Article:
Constructive scrutiny: What does it look like in practice?
In this guest blog, Dr Dave McKenna, a CfGS associate and local government practitioner, draws together his insights on how to get the balance right in providing effective challenge.
I’ve observed a few scrutiny committees in my time, for fun, obviously, but also for the occasional governance review. For these formal observations I’m looking for a various things, but mainly I’m looking for the signs of constructive scrutiny. If scrutiny is contributing to good governance, I figure, that should be evident in the way that meetings work. Right?
Linked to this, one of the questions I sometimes ask in development sessions I facilitate is this: “If I came to observe your scrutiny committee for the first time, and sat in the public gallery, what would I notice to tell me that the meeting was constructive?” Essentially, I’m inviting people to look in a mirror and notice the good stuff.
Of course, no scrutiny committee is completely constructive (or completely unconstructive), and I know that being constructive is a choice (and not always an easy one). Nevertheless, there are always some things that can be appreciated and perhaps expanded on.
So, if you are thinking about how scrutiny might be more constructive, maybe looking for new things to try, here is my take on what constructive scrutiny might look like in practice. It’s based on my observations and what I’ve learnt from councillors and officers in development sessions. I’m also drawing on what I’ve learnt from the coaches, mediators, facilitators and therapists etc, who are experts in constructive conversations.
The signs of constructive scrutiny
Perhaps the first sign of constructive scrutiny is body language, and this comes up a lot in development sessions. Do committee members look relaxed and appear genuinely interested in what others are saying. Do they give their full attention? Do members have what Nancy Kline calls a ‘listening face’, a face that says; “go on, I’m listening”. As an observer we don’t even need to hear what’s being said to get a strong sense of whether the conversation is constructive or not.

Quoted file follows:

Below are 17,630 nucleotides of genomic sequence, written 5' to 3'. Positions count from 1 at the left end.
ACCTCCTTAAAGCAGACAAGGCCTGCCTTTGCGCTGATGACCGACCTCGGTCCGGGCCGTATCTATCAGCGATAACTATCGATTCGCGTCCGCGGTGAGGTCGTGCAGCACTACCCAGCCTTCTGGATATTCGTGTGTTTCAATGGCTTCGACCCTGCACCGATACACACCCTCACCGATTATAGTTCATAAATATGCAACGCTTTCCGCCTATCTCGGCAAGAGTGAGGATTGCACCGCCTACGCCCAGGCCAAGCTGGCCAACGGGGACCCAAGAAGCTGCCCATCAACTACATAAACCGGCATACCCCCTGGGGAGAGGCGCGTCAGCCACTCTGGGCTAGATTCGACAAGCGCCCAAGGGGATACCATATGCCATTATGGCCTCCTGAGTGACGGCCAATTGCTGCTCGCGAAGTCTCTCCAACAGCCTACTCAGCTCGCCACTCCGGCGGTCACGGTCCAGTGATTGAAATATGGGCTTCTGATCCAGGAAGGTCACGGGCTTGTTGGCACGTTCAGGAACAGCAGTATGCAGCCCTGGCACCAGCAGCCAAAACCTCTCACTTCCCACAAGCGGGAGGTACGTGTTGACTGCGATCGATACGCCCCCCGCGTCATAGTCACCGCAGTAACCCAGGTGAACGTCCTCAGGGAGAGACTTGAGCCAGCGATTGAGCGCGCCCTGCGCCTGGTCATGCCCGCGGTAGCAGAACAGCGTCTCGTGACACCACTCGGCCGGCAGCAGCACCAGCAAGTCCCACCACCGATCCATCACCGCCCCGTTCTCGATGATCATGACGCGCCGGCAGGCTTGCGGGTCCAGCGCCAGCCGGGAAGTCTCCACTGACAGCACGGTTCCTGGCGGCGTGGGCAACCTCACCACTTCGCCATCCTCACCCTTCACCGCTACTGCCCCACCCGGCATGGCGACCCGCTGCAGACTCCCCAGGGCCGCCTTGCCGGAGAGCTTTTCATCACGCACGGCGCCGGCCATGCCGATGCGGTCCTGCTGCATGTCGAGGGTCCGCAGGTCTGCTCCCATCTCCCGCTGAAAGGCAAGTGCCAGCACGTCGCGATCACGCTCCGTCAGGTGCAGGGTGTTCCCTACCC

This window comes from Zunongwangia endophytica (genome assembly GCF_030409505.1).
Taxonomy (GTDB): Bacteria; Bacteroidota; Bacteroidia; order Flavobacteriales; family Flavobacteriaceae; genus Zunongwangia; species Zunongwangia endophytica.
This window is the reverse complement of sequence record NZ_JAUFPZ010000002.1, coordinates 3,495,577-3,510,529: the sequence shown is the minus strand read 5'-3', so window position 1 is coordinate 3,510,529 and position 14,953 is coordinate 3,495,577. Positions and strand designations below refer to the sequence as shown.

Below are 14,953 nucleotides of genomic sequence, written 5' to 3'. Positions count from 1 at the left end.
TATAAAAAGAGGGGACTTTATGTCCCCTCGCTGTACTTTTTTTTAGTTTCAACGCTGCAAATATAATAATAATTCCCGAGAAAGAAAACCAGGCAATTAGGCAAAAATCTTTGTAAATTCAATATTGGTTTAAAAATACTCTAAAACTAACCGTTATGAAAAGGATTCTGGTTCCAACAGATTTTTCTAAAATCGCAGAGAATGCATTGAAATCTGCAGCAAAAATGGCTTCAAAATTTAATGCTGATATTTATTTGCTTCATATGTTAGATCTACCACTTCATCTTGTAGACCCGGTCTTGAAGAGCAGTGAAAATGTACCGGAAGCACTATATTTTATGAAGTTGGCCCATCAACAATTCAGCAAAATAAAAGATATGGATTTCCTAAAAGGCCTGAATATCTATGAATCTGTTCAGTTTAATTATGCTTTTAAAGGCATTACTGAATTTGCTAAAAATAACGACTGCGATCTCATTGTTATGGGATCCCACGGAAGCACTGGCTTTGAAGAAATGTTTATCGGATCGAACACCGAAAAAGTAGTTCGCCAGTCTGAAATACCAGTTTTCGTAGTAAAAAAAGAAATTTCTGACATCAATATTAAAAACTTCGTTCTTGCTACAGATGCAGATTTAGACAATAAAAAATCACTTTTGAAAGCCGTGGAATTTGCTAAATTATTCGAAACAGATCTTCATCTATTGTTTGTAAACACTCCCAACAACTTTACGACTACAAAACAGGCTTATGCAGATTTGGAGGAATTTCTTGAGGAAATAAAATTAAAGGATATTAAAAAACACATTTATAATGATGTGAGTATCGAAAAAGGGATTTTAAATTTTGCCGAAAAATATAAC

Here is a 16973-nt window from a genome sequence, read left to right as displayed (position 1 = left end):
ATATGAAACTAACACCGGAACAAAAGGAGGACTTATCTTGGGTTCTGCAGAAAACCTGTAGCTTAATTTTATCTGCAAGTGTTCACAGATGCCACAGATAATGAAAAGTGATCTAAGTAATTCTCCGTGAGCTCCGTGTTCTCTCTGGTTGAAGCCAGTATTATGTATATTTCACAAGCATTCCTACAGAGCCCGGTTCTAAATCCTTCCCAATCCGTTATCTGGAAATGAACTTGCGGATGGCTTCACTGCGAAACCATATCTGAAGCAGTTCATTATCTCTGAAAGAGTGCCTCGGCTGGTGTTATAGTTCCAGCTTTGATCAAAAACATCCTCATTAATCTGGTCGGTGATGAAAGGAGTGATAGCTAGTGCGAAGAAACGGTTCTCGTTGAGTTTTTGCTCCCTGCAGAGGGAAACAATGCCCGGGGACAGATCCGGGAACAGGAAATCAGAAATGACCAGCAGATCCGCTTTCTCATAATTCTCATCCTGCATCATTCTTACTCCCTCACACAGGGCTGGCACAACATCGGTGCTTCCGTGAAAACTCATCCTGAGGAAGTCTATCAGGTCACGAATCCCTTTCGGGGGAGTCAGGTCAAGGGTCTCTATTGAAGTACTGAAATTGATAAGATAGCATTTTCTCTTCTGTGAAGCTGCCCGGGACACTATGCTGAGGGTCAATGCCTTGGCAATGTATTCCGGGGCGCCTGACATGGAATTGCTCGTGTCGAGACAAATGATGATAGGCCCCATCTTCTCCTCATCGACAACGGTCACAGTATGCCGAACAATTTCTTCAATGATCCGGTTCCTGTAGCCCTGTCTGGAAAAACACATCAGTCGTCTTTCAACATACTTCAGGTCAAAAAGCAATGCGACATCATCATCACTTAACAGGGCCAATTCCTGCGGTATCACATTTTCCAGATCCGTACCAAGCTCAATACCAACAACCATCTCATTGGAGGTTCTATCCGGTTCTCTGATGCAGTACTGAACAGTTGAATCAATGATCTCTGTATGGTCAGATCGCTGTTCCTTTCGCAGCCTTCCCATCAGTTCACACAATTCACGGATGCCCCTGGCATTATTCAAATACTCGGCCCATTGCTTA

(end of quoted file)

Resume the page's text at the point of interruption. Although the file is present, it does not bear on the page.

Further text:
Another word that often comes up a lot in development sessions is ‘respect’. This is conveyed in choice of words, tone of voice as well as body language. I don’t think this is something that can be faked and I’m full of admiration for committee members who find a way to maintain professional cooperation in meetings with people that they don’t see eye to eye with politically or otherwise.
Professional cooperation is, of course, a serious business. Things should be friendly but not over familiar. Seating arrangements can help to convey this – a respectful separation between cabinet members and committee members, for example, is something that might suggest a relationship that is professional and not too cosy.
One essential element of constructive scrutiny is challenge. In a meeting we would expect, therefore, to hear issues of concern raised, alternatives considered and difficulties acknowledged. There is an element of Goldilocks here – the discussion shouldn’t be so aggressive that people are left feeling under attack, nor so passive that there is no creative tension. It has to be, well, just right.
Linked to this, another clear sign of a constructive meeting, are the back-and-forth exchanges that you often see in parliamentary scrutiny. Scrutineers are given time to explore a topic with the cabinet member and contributions build on each other so that, by the end, something new has been developed that wouldn’t have happened otherwise.
And, associated with these types of exchange, and constructive scrutiny more generally, are open questions, particularly ‘how’ and ‘what’ questions that encourage deliberation and a solution focus. So, in a constructive meeting we might expect to hear plenty of these questions being asked and plenty of attention being given to the answers of course!
Finally, something else, that comes up a lot when you ask people what a constructive meeting might look like, is preparation (particularly when you ask chairs!). What does this look like in practice? Well, nonverbally we might notice people checking papers and notes that they had already made. In terms of contributions, we might hear people referring to specific things in reports – facts and figures that have come up previously, perhaps. For me, a really good sign of a constructive meeting is when people have brought in additional evidence to add to the discussion. Perhaps referring to conversations they have had with residents or offering quotes from business owners. All of this suggests that members are able to keep in touch with the world outside and ensure that citizens and service users are centre stage in discussions.